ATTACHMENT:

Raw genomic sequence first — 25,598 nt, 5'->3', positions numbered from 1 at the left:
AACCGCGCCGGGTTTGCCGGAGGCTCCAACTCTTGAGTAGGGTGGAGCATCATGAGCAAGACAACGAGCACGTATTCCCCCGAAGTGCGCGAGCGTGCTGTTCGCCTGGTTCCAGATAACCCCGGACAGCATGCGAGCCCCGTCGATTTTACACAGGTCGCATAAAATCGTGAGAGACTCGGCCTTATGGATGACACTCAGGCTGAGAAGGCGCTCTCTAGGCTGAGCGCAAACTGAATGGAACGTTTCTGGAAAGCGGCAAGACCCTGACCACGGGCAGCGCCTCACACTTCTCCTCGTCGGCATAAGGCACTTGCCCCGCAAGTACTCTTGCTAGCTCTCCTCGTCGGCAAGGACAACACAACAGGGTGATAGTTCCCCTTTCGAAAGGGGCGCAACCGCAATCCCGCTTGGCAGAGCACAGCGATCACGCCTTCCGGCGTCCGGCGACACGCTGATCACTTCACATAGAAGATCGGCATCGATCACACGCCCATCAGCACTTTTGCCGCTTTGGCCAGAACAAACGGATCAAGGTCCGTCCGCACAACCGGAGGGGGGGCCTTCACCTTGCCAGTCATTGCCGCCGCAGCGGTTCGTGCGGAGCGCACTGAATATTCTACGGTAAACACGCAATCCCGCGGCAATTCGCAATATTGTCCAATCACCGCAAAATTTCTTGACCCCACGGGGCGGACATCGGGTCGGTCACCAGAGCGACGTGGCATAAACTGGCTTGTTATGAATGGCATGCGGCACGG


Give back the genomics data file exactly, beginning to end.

Raw genomic sequence first — 25,598 nt, 5'->3', positions numbered from 1 at the left:
AACCGCGCCGGGTTTGCCGGAGGCTCCAACTCTTGAGTAGGGTGGAGCATCATGAGCAAGACAACGAGCACGTATTCCCCCGAAGTGCGCGAGCGTGCTGTTCGCCTGGTTCCAGATAACCCCGGACAGCATGCGAGCCCCGTCGATTTTACACAGGTCGCATAAAATCGTGAGAGACTCGGCCTTATGGATGACACTCAGGCTGAGAAGGCGCTCTCTAGGCTGAGCGCAAACTGAATGGAACGTTTCTGGAAAGCGGCAAGACCCTGACCACGGGCAGCGCCTCACACTTCTCCTCGTCGGCATAAGGCACTTGCCCCGCAAGTACTCTTGCTAGCTCTCCTCGTCGGCAAGGACAACACAACAGGGTGATAGTTCCCCTTTCGAAAGGGGCGCAACCGCAATCCCGCTTGGCAGAGCACAGCGATCACGCCTTCCGGCGTCCGGCGACACGCTGATCACTTCACATAGAAGATCGGCATCGATCACACGCCCATCAGCACTTTTGCCGCTTTGGCCAGAACAAACGGATCAAGGTCCGTCCGCACAACCGGAGGGGGGGCCTTCACCTTGCCAGTCATTGCCGCCGCAGCGGTTCGTGCGGAGCGCACTGAATATTCTACGGTAAACACGCAATCCCGCGGCAATTCGCAATATTGTCCAATCACCGCAAAATTTCTTGACCCCACGGGGCGGACATCGGGTCGGTCACCAGAGCGACGTGGCATAAACTGGCTTGTTATGAATGGCATGCGGCACGG